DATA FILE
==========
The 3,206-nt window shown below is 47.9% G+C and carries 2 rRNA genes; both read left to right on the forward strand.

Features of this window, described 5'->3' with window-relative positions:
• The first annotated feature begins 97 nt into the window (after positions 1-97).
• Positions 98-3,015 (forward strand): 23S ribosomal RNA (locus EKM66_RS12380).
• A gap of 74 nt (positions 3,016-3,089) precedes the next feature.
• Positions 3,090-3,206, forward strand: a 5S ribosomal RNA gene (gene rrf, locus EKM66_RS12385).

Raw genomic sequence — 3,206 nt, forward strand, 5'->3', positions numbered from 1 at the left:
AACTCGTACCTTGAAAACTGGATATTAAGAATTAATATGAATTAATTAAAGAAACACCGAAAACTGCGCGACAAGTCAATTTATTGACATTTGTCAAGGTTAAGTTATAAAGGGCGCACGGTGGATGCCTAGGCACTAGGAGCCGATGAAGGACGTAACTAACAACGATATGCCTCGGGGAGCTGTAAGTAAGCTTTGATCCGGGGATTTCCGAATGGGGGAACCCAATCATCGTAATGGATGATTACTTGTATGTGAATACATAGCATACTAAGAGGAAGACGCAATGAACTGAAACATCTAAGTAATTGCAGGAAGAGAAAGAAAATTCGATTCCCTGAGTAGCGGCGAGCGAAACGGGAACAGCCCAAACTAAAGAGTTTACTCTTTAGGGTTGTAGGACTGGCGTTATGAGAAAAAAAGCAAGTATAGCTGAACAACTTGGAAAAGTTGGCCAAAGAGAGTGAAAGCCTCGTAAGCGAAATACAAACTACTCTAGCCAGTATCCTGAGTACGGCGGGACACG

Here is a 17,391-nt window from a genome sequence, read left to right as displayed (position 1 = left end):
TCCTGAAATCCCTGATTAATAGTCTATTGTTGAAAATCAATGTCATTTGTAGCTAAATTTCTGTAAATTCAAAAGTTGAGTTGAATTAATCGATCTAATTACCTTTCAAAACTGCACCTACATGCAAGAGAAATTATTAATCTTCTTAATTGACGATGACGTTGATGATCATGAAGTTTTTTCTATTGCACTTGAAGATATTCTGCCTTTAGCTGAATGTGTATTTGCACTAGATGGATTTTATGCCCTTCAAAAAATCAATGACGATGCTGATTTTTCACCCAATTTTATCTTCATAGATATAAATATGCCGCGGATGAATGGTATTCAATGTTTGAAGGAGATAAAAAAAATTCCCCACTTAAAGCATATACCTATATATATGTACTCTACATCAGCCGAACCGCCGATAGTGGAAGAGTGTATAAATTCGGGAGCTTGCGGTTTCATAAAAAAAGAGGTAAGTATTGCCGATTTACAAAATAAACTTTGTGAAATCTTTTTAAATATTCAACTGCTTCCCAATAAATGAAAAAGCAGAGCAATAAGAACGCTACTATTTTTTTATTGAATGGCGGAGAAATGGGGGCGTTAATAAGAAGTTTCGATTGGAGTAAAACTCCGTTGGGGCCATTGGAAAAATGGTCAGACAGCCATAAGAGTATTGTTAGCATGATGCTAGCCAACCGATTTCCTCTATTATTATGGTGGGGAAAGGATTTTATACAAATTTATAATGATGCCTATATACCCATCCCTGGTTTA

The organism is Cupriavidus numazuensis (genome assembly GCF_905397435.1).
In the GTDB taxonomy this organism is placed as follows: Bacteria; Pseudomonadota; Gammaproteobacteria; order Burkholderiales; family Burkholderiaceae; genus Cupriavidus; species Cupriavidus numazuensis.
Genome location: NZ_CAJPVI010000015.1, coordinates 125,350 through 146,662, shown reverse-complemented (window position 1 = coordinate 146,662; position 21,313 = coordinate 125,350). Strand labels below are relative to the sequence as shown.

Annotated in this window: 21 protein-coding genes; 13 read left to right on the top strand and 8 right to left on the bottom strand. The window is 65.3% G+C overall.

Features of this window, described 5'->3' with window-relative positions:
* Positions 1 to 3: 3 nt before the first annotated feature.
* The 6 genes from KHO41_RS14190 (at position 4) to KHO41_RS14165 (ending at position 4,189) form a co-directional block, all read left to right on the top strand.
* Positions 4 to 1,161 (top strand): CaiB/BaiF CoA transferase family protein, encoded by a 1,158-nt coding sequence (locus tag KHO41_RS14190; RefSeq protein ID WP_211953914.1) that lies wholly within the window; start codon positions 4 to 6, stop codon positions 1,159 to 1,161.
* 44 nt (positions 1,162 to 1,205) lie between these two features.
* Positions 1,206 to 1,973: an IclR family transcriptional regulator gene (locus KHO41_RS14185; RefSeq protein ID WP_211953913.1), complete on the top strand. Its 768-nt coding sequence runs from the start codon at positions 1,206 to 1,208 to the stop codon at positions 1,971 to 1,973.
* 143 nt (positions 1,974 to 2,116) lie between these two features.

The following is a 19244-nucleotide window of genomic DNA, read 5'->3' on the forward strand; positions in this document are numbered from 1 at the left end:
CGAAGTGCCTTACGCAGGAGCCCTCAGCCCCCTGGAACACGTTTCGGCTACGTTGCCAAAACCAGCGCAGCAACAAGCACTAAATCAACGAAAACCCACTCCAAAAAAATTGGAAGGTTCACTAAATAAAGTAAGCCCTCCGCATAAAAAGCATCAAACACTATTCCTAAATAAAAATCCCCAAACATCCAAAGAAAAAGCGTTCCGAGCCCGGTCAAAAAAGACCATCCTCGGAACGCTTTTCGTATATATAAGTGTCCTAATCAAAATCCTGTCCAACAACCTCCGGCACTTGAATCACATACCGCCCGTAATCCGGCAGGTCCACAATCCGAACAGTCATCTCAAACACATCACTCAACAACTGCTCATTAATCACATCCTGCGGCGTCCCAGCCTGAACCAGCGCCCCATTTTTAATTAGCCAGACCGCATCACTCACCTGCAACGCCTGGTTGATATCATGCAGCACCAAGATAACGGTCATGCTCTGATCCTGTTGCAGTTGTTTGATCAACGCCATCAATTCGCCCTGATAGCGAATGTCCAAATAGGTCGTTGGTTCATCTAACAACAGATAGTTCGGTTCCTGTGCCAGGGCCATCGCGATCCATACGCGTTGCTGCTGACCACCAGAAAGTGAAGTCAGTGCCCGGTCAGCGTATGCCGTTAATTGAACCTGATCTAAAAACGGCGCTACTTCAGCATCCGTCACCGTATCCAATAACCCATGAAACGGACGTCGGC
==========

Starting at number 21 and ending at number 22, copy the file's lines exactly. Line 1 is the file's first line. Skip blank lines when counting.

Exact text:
* 143 nt (positions 1,974 to 2,116) lie between these two features.

The following is a 19244-nucleotide window of genomic DNA, read 5'->3' on the forward strand; positions in this document are numbered from 1 at the left end: